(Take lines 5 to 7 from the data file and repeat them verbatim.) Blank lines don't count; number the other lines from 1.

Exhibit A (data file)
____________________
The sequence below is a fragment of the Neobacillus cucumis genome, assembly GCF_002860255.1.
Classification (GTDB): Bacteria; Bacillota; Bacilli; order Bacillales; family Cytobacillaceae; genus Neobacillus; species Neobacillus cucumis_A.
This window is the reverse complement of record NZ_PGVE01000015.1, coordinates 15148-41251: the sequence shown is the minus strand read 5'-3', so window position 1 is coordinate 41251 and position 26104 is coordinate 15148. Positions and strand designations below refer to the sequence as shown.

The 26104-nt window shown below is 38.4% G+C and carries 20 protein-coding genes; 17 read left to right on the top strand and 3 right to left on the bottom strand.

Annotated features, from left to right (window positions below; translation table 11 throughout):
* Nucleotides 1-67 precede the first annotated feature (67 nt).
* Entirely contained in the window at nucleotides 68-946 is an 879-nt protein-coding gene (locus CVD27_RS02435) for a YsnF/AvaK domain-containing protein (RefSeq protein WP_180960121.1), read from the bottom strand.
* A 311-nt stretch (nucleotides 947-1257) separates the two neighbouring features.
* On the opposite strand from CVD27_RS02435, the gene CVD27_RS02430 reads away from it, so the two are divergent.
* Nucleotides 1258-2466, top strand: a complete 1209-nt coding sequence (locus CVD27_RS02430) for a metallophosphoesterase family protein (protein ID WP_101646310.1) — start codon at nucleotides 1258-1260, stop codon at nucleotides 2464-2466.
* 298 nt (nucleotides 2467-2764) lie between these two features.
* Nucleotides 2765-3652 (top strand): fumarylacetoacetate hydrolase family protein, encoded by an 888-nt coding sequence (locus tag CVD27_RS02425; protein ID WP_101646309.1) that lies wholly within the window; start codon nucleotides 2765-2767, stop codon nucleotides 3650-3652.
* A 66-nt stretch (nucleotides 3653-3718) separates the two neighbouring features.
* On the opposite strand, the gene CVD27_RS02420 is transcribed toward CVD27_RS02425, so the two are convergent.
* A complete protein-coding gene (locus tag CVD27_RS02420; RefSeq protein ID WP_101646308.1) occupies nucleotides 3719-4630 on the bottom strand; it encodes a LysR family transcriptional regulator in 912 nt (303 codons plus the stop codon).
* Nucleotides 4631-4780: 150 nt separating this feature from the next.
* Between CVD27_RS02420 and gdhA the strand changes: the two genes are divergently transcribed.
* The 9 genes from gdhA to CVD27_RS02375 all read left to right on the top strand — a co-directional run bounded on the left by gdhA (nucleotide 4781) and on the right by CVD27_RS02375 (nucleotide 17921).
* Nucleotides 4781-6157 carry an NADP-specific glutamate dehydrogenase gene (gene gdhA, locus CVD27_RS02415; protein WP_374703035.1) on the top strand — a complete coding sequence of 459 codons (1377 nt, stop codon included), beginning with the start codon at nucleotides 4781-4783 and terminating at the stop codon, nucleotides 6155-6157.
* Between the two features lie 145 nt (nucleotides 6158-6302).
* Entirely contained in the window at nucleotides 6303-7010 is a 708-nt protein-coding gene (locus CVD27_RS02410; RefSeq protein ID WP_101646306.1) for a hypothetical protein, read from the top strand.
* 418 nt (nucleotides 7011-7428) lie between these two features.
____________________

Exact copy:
Annotated features, from left to right (window positions below; translation table 11 throughout):
* Nucleotides 1-67 precede the first annotated feature (67 nt).
* Entirely contained in the window at nucleotides 68-946 is an 879-nt protein-coding gene (locus CVD27_RS02435) for a YsnF/AvaK domain-containing protein (RefSeq protein WP_180960121.1), read from the bottom strand.